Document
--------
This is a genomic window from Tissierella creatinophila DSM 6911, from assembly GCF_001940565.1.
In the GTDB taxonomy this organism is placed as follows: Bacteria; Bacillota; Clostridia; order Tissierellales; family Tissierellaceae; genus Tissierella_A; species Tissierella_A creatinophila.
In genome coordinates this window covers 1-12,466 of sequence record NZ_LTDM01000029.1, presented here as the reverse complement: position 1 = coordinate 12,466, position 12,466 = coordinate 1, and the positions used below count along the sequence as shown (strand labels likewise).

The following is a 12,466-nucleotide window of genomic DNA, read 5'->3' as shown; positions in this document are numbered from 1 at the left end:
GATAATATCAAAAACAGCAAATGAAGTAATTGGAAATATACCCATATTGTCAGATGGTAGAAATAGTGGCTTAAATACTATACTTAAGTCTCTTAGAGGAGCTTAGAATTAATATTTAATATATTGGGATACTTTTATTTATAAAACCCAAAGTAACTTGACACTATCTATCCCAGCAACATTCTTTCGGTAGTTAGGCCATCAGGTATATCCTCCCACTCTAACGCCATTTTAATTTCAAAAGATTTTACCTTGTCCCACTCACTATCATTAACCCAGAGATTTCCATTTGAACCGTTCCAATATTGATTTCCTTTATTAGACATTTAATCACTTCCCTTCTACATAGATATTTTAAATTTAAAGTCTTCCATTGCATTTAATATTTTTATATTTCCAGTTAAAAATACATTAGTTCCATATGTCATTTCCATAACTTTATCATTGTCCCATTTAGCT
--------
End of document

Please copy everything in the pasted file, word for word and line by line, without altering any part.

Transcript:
This is a genomic window from Tissierella creatinophila DSM 6911, from assembly GCF_001940565.1.
In the GTDB taxonomy this organism is placed as follows: Bacteria; Bacillota; Clostridia; order Tissierellales; family Tissierellaceae; genus Tissierella_A; species Tissierella_A creatinophila.
In genome coordinates this window covers 1-12,466 of sequence record NZ_LTDM01000029.1, presented here as the reverse complement: position 1 = coordinate 12,466, position 12,466 = coordinate 1, and the positions used below count along the sequence as shown (strand labels likewise).

The following is a 12,466-nucleotide window of genomic DNA, read 5'->3' as shown; positions in this document are numbered from 1 at the left end:
GATAATATCAAAAACAGCAAATGAAGTAATTGGAAATATACCCATATTGTCAGATGGTAGAAATAGTGGCTTAAATACTATACTTAAGTCTCTTAGAGGAGCTTAGAATTAATATTTAATATATTGGGATACTTTTATTTATAAAACCCAAAGTAACTTGACACTATCTATCCCAGCAACATTCTTTCGGTAGTTAGGCCATCAGGTATATCCTCCCACTCTAACGCCATTTTAATTTCAAAAGATTTTACCTTGTCCCACTCACTATCATTAACCCAGAGATTTCCATTTGAACCGTTCCAATATTGATTTCCTTTATTAGACATTTAATCACTTCCCTTCTACATAGATATTTTAAATTTAAAGTCTTCCATTGCATTTAATATTTTTATATTTCCAGTTAAAAATACATTAGTTCCATATGTCATTTCCATAACTTTATCATTGTCCCATTTAGCT